Risk & Safety

Commercial Truck Fire Safety

Will Blake
Commercial Truck Fire Safety
Reading time 4 Mins
Published on Oct 7

Commercial trucking in the United States is one of the largest industries in the country, bringing in nearly $800 billion in revenue and employing an estimated 3.6 million truck drivers in 2019. With so many commercial vehicles on the road, accidents are almost inevitable. According to the National Highway Traffic Safety Administration (NHTSA), large trucks were involved in 5,005 fatal crashes, 302 of which had a fire occurrence.

Any accident can be financially devastating for a company and driver, but truck fires are especially catastrophic. What may start as a small fire can easily turn into an uncontrollable inferno in minutes, engulfing both the cab and the trailer. This can lead to a loss of both the vehicle and the goods that were being hauled.

Employers and drivers can prevent or reduce the severity of truck fires by understanding the common causes, taking appropriate steps to prevent them from occurring, and reacting quickly and effectively should they occur.

Causes of Commercial Truck Fires

Truck fires may start from several different sources and can lead to very serious damage to both the vehicle and the driver. Some of the common causes of truck fires are:

  • Electrical malfunctions in the cab, sleeper, or engine
  • Excess heat resulting from brake malfunctions or improperly inflated tires
  • Leaking oil or fuel or flammable cargo
  • Defective heaters or ventilation for cargo
  • Built-up oil or grease
  • Cigarette smoking

Preventing Commercial Truck Fires

One of the best ways to prevent fires is to ensure that the vehicle is in the best possible condition prior to starting a trip. A certified, experienced mechanic should perform a thorough pre- and post-trip inspection. Some of the things that should be checked include:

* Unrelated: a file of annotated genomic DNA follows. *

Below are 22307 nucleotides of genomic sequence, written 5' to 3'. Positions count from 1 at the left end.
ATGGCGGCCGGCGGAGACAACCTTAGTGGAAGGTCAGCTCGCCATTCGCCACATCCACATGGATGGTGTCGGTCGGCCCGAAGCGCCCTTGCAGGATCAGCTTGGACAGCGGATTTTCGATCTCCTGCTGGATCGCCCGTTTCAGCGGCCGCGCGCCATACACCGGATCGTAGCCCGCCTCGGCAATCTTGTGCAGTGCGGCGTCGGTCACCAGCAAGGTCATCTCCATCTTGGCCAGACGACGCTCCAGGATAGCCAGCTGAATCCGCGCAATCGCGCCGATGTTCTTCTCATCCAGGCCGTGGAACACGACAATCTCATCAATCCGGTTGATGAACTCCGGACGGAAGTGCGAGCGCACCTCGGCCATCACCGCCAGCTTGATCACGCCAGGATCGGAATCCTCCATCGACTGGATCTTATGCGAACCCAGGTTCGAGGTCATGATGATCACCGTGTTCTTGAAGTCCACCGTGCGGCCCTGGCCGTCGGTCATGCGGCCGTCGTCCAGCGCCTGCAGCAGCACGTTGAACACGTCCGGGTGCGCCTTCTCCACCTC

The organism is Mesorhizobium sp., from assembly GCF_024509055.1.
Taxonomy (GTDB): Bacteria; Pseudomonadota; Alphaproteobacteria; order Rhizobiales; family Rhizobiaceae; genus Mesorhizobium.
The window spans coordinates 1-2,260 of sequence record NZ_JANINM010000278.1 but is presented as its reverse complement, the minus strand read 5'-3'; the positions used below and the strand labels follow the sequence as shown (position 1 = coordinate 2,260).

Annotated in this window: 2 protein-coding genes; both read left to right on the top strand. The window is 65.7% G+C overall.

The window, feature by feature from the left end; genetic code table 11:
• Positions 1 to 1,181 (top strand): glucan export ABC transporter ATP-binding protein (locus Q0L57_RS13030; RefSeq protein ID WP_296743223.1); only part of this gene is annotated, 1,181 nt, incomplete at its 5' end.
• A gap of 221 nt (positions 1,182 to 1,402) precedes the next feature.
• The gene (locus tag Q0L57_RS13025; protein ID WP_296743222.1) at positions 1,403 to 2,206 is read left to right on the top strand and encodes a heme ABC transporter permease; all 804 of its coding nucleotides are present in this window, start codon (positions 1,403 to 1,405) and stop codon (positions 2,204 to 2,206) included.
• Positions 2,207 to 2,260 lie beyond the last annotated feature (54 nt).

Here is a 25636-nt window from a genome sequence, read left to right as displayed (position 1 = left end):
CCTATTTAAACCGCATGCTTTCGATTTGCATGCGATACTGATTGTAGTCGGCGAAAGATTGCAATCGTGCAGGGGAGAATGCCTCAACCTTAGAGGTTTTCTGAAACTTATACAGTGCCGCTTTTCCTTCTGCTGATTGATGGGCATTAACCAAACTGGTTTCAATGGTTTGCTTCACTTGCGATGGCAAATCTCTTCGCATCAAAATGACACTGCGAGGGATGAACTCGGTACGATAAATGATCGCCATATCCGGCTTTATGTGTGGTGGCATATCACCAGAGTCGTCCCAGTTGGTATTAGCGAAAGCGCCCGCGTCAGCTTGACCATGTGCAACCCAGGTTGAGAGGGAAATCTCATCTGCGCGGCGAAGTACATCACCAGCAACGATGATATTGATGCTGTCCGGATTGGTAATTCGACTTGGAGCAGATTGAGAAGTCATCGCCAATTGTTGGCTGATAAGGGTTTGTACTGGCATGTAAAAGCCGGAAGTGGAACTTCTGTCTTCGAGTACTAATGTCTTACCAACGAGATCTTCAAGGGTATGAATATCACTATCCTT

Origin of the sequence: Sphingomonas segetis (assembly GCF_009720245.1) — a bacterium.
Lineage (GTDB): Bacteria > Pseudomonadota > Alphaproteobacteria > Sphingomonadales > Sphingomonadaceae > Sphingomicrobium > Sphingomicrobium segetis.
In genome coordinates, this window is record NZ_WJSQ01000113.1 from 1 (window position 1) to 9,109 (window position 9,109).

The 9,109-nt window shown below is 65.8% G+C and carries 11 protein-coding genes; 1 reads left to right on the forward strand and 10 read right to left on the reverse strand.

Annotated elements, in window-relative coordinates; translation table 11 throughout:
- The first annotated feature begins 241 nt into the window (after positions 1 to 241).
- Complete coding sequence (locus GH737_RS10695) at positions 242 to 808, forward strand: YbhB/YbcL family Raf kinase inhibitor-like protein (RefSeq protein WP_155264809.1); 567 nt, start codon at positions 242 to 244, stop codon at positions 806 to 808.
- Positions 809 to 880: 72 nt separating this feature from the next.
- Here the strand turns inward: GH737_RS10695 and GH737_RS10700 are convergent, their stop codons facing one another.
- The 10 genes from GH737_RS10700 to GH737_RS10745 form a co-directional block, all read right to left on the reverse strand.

• Look for blown wheel seals.
  • Inspect the fuel system for any leaks or loose connections.
  • Ensure tires are properly inflated.
  • Inspect electrical systems for common malfunctions or problems.
  • Look for grease or oil accumulation on wheels, axles, and in the engine compartment.
  • Ensure the cargo area is free of potential hazards and is properly ventilated.

Dealing with Commercial Truck Fires

Despite all appropriate precautions being taken, fires may still occur. In the event that they do, here are some steps that can be taken to limit the damage to the vehicle and cargo. Remember though, only take action if it is safe to do so.

  • Get the truck off of the roadway and into an open area, if possible.
  • Park away from buildings, trees, vehicles, or anything else that may catch fire.
  • Call 911 on your cell phone to report the fire and your location.
  • If the fire is in the engine compartment, turn off the engine as soon as possible.
  • Disconnect the trailer from the truck if you can do so safely.
  • Use a fire extinguisher on the source of the fire. Remember the PASS method: Pull the pin, Aim at the base of the fire, Squeeze the trigger, and Spray the base of the fire.
  • Additional oxygen will feed the fire. If it is in the engine, attempt to extinguish from the louvers, radiator, or underside of the truck. If it is in the cab or trailer, keep the doors shut.
  • If your extinguisher is empty or ineffective, try using available dirt or sand to smother the fire.

By understanding their common causes and taking precautionary and preventative measures, employers and drivers can avoid or mitigate the likelihood and severity of commercial truck fires. Ensuring that each vehicle is in peak driving condition prior to departure can save you thousands of dollars and potentially save lives.

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